“The Changeling” is the name of an unhelpfully large number of things. Those things include a 17th century tragedy by Thomas Middleton and William Rowley, a couple of contemporaries of William Shakespeare who, because they are not William Shakespeare, have never been heard of by anyone outside of a Renaissance Drama college classroom.
These things do not include a halfway decent screen adaptation of said play.
If you weren’t there with me in that Renaissance Drama class...
Beatrice wants Alsemero. Alsemero wants Beatrice. Beatrice is betrothed to Alonzo. De Flores also wants Beatrice. Beatrice convinces De Flores to murder Alonzo for her in the hopes of marrying Alsemero instead, without having to put Alsemero through a duel with Alonzo (since that’s what people normally do in such plays). De Flores does it, then instead of skipping town as Beatrice was hoping, he blackmails her into bed with him by threatening to confess for the both of them.
Beatrice gets to marry Alsemero but sends her servant in her place on the wedding night, afraid Alsemero will notice she’s not a virgin (but not afraid that he’ll notice she’s someone else, because again, that’s how it works in plays like this). She gets jealous when her servant doesn’t come back quickly enough, and De Flores tries to kill the servant too, to make Beatrice happy.
Beatrice and De Flores end up developing a twisted kind of codependence, but when they get found out, they kill each other over what they’ve done before Beatrice and Alsemero can ever come to any kind of understanding.
Okay, Thomas Middleton (who’s widely acknowledged as the mind behind the main plotline) didn’t have the most charming agenda with this, or with everything else he ever wrote. There’s a theme throughout his work of original sin (read: natural human sexuality) bringing about ruin and tragedy.
If you don’t know that, however, he’s accidentally created a hell of a thrilling tragedy of errors. It’s a conniving, twisting power play amongst all of its main characters. It kept me up at night reading it and imagining the perfect performance.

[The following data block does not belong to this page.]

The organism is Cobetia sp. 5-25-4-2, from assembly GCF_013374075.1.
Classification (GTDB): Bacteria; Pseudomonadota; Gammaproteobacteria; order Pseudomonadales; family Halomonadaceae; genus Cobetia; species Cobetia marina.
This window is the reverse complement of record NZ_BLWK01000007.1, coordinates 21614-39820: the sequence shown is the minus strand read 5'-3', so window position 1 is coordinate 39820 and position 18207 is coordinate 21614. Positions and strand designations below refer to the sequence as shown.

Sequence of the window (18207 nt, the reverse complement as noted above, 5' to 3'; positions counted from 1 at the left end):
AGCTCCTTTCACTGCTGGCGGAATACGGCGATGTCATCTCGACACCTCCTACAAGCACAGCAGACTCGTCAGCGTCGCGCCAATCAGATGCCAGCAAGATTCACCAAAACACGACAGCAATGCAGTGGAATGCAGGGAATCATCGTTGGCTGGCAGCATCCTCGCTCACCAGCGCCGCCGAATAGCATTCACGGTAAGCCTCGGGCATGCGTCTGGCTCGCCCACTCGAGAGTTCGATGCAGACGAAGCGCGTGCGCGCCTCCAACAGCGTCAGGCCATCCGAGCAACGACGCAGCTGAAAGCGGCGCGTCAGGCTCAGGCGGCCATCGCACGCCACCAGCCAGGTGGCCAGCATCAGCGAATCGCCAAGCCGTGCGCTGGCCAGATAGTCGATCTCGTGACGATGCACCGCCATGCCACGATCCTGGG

The Imaginary Remake:
First of all, let’s bring in some major league talent, in front of the camera and behind. I’m voting for Kenneth Branagh to direct.
Keep the original language (it’s got the snap-crackle-pop to it that Shakespeare fans will love) but give it a little trimming to enhance the already quick pace.
Now let’s have some fun with these characters. De Flores is an actor’s dream. He’s definitely a bad guy, what with blackmailing someone to have sex with him and all, but he’s the sad, never-learned-how-to-play-well-with-others, Phantom of the Opera type bad guy.
Beatrice is nice and complicated too. She starts out in the thoroughly sympathetic position of a woman betrothed against her will, trying to find her way around an unfair system. Then she handles this by being completely dishonest with everyone including the man she thinks she loves and jumps very easily to the idea of murder by manipulation of a guy she knows has a crush on her.
Think of her as a younger, starry-eyed Cersei Lannister.
Alonzo, who’s the relatively forgettable first kill of the play, absolutely must be played by James Marsden and made into something special.
What I’m saying is that someone needs to have fun with this. Someone needs to do an interpretation, rather than a recitation.
Agree? Disagree? Comments are always welcome! Or keep up with my fictional musings by joining me on Facebook, on Twitter, or by signing up for email updates in the panel on the right!